Cambridgeshire

Restored 100-year-old RAF bear keeps 'lovely, wonky smile'

Bobby Bear Image copyright BBC/RICOCHET
Image caption Bobby Bear was the beloved childhood pet of airman Joe Mack but never flew with his master

A 100-year-old teddy bear that helped a World War Two airman convalesce has undergone a delicate restoration.

Bobby Bear was the childhood toy of RAF wireless operator Joe Mack, who flew with one of the elite Pathfinder crews based in Bourn, Cambridgeshire.

The "treasured keepsake" was faithfully mended by a team of specialists for the BBC Repair Shop series.

Mr Mack's daughter, Kris Johnston, said the family wanted Bobby "conserved rather than changed".

The "fragile" bear was loaned to the Pathfinder collection at RAF Wyton in Cambridgeshire and formed the centrepiece for its 75th anniversary in 2018.

Senior curator at the RAF Wyton heritage Centre, John Clifford, said he hoped the cuddly mascot would one day return to the base.

Image copyright MACK FAMILY
Image caption Airman Joe Mack as a baby with his much-loved Bobby Bear
Image copyright MACK FAMILY
Image caption Joe Mack was seriously injured when his bomber aircraft crashed in December 1943

Mr Mack was a wireless operator with the RAF's 97 Squadron, based in Bourn, Cambridgeshire, and flew with the force's Pathfinder crew during World War Two.

Their job was to precede bombing missions and identify targets with coloured flares.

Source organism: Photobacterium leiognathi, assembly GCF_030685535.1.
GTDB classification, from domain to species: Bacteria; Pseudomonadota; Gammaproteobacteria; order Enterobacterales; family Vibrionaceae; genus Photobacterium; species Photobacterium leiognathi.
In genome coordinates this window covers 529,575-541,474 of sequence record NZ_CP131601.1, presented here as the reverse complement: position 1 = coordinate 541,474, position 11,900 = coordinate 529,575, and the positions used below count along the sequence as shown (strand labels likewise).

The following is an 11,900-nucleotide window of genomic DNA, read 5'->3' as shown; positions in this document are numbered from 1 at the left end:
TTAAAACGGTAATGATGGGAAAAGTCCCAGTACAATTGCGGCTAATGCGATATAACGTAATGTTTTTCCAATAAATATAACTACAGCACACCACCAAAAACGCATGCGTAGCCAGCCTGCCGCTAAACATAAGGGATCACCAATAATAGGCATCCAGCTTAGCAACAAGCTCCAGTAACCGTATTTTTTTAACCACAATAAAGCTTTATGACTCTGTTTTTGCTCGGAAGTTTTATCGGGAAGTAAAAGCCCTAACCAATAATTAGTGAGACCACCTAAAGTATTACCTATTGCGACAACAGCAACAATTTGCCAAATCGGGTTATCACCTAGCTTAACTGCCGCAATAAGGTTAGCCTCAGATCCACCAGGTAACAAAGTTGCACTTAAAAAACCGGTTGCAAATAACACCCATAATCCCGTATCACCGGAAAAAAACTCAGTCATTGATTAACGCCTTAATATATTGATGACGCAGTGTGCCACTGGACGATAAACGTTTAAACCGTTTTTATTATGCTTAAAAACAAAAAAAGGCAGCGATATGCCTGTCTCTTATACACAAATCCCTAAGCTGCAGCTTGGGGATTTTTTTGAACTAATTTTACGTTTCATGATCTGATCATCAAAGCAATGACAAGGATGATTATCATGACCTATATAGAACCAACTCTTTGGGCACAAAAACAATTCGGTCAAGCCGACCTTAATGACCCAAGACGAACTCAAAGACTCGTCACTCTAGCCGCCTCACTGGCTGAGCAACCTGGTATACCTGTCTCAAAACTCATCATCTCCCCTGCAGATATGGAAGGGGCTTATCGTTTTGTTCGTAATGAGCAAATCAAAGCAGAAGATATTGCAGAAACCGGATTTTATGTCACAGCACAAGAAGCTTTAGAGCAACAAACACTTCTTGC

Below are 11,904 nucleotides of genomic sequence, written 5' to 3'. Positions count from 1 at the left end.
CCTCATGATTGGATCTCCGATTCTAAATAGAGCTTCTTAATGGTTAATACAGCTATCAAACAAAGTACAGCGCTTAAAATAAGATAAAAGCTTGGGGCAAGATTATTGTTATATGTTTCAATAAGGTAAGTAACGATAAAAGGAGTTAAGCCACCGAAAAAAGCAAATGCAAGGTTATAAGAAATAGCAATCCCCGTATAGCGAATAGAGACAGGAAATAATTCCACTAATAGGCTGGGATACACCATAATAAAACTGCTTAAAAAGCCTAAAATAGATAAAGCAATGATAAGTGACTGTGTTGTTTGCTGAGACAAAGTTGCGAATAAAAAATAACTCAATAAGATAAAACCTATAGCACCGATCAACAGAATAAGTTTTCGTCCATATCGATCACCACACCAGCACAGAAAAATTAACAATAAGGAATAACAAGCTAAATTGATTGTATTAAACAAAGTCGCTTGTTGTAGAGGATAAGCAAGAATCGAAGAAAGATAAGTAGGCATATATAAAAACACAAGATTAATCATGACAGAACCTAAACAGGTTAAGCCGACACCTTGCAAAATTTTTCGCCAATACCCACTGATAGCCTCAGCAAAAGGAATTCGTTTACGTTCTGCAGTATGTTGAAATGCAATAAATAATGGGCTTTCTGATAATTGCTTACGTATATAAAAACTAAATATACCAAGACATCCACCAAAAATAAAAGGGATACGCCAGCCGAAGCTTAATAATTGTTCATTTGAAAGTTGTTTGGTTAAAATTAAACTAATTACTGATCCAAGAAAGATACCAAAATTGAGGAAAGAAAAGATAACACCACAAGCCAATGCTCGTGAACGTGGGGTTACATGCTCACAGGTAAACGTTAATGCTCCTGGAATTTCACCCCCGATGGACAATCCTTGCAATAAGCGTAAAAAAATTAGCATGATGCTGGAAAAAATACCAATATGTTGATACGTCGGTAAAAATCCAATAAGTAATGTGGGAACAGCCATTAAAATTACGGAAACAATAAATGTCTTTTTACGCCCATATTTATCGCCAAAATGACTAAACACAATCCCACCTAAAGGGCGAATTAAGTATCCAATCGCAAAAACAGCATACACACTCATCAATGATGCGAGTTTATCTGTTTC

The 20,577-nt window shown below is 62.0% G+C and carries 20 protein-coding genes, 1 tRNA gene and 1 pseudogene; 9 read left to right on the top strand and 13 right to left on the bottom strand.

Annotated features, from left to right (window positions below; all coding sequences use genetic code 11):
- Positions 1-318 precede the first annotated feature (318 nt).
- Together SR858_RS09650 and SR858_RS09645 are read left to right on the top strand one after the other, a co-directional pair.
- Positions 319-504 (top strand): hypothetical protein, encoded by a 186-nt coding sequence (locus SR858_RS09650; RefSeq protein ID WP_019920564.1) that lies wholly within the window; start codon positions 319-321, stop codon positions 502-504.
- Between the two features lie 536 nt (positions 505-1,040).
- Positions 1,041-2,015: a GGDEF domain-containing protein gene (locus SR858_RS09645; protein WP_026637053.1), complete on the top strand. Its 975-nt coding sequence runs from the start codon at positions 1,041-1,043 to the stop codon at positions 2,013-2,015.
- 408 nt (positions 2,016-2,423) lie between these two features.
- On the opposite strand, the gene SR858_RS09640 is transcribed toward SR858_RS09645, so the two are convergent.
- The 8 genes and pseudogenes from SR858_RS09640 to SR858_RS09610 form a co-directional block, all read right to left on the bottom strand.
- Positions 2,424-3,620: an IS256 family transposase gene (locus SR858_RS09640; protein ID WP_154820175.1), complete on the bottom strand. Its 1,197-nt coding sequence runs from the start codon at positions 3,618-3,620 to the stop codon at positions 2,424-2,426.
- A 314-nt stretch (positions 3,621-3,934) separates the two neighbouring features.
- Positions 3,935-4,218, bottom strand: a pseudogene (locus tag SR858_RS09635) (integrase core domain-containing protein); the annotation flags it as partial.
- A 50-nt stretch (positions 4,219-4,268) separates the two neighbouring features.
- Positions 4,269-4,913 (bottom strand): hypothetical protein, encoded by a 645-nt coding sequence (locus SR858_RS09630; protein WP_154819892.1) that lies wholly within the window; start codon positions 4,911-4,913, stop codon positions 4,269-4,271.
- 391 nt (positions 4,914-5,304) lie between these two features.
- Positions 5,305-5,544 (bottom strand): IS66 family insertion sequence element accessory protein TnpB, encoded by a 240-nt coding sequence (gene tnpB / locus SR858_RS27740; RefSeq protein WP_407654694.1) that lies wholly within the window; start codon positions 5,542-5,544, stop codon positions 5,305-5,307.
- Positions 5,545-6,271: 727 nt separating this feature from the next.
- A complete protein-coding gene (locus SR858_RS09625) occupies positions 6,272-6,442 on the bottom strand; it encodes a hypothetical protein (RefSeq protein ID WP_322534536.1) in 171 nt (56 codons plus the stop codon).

In 1943, at the age of 21, Mr Mack survived an aircraft crash near Bourn airfield, on what become known as Black Thursday. The day saw heavy loss of life because of bad weather on home soil - rather than enemy fire.

His family said his beloved bear aided his recovery from serious injuries, although he never took to the skies again.

A gold-stitched line on the bear's left arm replicated the wound stripe displayed on the uniform of an injured airman.

Image copyright BBC/RICOCHET
Image caption The tatty toy was presented to the BBC Repair Shop team for a facelift
Image copyright BBC/RICOCHET
Image caption Gold stitching on Bobby Bear's arm symbolises that his owner was injured in the war

Bobby Bear was presented to the team on the BBC programme, who set to work reinforcing his body with conservation mesh and felt.

The aim was to "keep his character and history" as well as his "lovely, wonky smile".

Mrs Johnston said her father's bear became his mascot and her grandmother had "patched and darned" it over the years, even knitting the bear an identical RAF uniform.

Image copyright BBC/RICOCHET
Image caption 'Conserved rather than changed': Bobby Bear before - and after - his careful repair

"We did not want a brand new bear," she said, "but he needs to look as battered as he did before.

"Getting Bobby Bear fixed is a tribute to dad and his crew - that way his story will live on in a much more vibrant way.

"He's not just a family treasure but an icon."

Joe Mack died at the age of 72 in 1994 but his family said he would have been "overjoyed that Bobby Bear is still going - and will go on for generations".

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